Press conferences and on-field interviews have long been accepted as part of the ecosystem of top-tier sports. Broadcasters, tournaments and associations require players to make themselves available for pre- and post-match conferences. The media’s role is to provide direct commentary from sportspeople to the public, and as a by-product, increase fan engagement with the sportspersons and the brands they represent, which ultimately raises the sport’s profile.
This may have been a win-win in the past. However, with the advent of social media, the role of press conferences has become increasingly obsolete. Why, then, do we still insist on making press conferences mandatory for players?
This debate is usually split into two camps.
The first believes that speaking to media is just ‘part of the job’ for sportspeople. Given how influential publicity is in increasing viewer interest, there’s a prevailing expectation that players talk to the press. A common sentiment: “Well they’re earning thirty million dollars, so they should be able to handle the media.”
The second camp believes that players are players first and foremost. Their job is to play, and not to have to worry about answering bland and seemingly inconsequential questions from the media ( “So, tell us about the game”, “What are your thoughts on the game?” or “How did it feel out there?”)
This isn’t a new discussion. In 2014, NFL running back Marshawn Lynch created a stir by refusing to participate in media conferences and paid a hefty US$100,000 fine. Lynch subsequently showed up for media appearances, but only gave monosyllabic answers or repeated phrases such as “Thank you for asking”, “Y’all know why I’m here” and the iconic “I’m just here so I won’t get fined.”
That was perhaps one of the most controversial incidents of its time, but it was far from isolated. In 2018, NBA star LeBron James walked out of a press conference after being repeatedly questioned about teammate JR Smith’s mental health, who had earlier committed a crucial last-minute rebounding blunder. James said only: “Be better tomorrow” to the media as he left.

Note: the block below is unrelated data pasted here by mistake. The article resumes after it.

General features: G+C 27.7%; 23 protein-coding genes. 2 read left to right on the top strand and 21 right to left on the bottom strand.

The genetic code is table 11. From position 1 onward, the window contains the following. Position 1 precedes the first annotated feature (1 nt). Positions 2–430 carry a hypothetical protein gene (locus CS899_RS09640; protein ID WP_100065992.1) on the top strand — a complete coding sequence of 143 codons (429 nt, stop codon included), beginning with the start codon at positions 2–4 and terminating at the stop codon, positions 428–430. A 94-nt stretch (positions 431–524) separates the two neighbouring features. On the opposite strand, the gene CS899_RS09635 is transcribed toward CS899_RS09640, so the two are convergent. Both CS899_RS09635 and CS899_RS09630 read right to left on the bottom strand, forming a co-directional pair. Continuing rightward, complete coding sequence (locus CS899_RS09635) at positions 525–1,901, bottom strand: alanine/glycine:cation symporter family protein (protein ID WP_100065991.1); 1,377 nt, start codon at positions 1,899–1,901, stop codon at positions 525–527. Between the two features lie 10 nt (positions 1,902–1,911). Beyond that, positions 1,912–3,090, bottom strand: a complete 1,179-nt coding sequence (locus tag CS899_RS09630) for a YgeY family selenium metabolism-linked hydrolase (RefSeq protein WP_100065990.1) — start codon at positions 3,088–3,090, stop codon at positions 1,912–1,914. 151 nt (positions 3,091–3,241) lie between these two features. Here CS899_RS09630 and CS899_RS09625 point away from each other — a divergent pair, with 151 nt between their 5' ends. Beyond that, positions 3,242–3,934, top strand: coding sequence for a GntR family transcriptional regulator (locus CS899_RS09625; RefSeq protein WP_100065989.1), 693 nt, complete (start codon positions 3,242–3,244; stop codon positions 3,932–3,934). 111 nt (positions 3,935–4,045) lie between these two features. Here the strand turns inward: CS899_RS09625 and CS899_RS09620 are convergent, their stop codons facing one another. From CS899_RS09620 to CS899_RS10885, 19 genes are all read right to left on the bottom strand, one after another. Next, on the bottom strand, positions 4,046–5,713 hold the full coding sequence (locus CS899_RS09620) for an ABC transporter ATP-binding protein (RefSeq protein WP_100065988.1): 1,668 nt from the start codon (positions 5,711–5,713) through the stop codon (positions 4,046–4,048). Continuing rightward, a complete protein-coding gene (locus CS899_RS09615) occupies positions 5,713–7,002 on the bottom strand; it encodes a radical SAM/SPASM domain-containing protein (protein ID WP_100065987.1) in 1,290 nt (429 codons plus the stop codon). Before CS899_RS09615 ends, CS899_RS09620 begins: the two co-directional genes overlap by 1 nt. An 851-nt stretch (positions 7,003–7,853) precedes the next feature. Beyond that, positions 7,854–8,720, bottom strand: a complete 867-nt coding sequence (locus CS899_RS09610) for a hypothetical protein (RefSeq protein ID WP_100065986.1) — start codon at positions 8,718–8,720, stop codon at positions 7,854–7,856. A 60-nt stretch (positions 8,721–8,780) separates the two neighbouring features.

Fast forward to May 2021. Tennis star Naomi Osaka, a four-time Grand Slam singles winner at just 24 years old, was fined US$15,000 after refusing to do press conferences at the French Open to protect her mental health. Ultimately, she pulled out of the tournament. Osaka was accused of setting a “dangerous precedent”; apparently, if she doesn’t attend a press conference, the world would be less interested in tennis.
To be fair, it isn’t always doom and gloom. Press conferences have brought us some incredible moments — my favourite being Rafa Benitez’s ‘Facts’ rant and the subsequent polite chants sung by football fans across England. But the recent intense scrutiny over mental health among athletes and their press commitments clearly shows that there’s a lot that needs fixing.
Objectively speaking, sportspeople and the media can have a symbiotic relationship. Interesting matches create content that people want to read about or learn more about — the media can capitalise on this to drive viewership numbers. Meanwhile, publicity provided by the media helps increase fan engagement for the players and brand reach for sponsors, which contributes financially to the sport. However, problems arise when all parties involved fail to consider and respect each other’s ways of communication.
For instance, the refrain that emerged over Lynch’s case was that he was ‘selfish’ and ‘attention seeking’. A sports editor even said, “If he really didn’t want to talk and not be the centre of attention, he would fall back into the majority of players and give simplistic and trite answers to every question.” To me, that statement only reinforces Lynch’s unspoken point: if the ‘majority of players’ are giving ‘trite’ answers to questions at press conferences, then what value remains of holding press conferences in the first place?
It’s said that there are no stupid questions, but according to Osaka, that isn’t always true.
“I’ve often felt that people have no regard for athletes’ mental health and this rings true whenever I see a press conference or partake in one. We’re often sat there and asked questions that we’ve been asked multiple times before or asked questions that bring doubt into our minds and I’m just not going to subject myself to people that doubt me.” — Naomi Osaka